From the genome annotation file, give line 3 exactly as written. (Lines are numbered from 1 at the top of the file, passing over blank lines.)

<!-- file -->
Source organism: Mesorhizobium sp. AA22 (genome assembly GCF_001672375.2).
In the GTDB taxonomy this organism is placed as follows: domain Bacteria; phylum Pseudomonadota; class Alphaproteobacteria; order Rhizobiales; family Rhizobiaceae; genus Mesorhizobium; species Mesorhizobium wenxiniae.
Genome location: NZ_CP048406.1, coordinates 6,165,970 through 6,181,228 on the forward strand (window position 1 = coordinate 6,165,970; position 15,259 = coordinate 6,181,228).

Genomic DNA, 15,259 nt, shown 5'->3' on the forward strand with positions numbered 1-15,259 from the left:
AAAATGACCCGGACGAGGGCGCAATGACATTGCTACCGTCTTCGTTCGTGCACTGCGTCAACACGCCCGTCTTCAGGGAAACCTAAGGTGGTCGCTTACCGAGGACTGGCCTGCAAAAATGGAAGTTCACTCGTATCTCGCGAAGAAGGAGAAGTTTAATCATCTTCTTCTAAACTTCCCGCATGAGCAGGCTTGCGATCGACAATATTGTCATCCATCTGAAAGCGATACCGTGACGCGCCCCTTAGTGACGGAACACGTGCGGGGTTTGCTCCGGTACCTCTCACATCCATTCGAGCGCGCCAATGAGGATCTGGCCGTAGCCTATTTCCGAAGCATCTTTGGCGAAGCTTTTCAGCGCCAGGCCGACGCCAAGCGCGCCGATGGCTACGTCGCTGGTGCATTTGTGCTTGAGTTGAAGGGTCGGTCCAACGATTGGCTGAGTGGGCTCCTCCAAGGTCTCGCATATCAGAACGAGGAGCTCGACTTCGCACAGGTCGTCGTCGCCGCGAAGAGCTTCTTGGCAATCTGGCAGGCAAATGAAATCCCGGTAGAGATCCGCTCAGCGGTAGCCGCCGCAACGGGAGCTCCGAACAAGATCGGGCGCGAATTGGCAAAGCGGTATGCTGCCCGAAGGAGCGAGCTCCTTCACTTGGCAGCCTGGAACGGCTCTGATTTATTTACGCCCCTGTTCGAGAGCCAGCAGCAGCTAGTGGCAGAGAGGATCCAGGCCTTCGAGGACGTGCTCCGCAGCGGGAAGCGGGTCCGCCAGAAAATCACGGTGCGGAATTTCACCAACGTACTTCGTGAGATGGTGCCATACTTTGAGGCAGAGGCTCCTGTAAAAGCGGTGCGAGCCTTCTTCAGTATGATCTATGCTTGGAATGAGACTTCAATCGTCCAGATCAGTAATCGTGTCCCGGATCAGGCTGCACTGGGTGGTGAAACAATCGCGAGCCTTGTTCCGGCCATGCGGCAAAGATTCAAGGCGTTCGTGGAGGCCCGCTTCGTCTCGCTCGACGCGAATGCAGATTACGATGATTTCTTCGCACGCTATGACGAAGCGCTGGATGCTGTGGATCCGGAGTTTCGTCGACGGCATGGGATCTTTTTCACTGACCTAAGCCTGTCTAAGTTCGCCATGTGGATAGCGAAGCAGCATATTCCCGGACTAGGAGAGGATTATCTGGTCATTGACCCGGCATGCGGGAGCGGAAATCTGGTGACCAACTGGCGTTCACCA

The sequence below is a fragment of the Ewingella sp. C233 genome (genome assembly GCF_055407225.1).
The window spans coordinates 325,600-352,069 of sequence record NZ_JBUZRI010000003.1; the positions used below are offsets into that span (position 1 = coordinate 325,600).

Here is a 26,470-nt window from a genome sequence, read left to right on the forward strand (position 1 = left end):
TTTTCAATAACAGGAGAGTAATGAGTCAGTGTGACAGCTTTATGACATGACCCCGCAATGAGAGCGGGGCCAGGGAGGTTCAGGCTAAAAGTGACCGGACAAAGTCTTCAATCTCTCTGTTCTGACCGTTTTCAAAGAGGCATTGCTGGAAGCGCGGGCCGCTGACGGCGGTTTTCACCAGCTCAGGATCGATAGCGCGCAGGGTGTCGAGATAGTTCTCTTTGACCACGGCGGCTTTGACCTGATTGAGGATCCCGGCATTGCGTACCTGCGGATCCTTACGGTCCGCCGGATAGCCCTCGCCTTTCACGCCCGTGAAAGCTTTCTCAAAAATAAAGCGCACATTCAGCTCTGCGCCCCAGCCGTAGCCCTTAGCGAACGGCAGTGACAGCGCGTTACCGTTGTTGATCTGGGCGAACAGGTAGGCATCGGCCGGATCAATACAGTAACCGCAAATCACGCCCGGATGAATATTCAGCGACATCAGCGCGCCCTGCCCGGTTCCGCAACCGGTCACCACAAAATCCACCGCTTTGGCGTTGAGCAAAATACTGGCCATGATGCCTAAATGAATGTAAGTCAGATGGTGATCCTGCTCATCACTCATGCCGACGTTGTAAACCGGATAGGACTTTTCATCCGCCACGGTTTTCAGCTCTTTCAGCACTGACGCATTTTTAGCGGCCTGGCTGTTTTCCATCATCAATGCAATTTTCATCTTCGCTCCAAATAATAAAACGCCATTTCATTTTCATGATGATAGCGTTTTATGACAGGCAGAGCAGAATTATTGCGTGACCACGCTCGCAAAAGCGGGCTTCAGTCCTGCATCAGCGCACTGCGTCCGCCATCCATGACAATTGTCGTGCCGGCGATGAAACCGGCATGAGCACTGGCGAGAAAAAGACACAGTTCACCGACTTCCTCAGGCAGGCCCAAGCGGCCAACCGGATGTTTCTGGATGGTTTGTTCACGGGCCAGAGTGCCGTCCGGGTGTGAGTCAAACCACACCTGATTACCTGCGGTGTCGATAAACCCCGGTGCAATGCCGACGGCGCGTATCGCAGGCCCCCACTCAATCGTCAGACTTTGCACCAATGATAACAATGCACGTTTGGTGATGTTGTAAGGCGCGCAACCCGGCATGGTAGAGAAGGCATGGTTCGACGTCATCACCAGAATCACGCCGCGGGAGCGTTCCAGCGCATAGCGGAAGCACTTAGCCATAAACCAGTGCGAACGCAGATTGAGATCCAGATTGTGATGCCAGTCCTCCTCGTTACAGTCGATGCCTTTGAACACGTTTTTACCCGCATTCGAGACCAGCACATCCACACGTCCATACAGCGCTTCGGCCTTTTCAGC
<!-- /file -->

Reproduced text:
Genome location: NZ_CP048406.1, coordinates 6,165,970 through 6,181,228 on the forward strand (window position 1 = coordinate 6,165,970; position 15,259 = coordinate 6,181,228).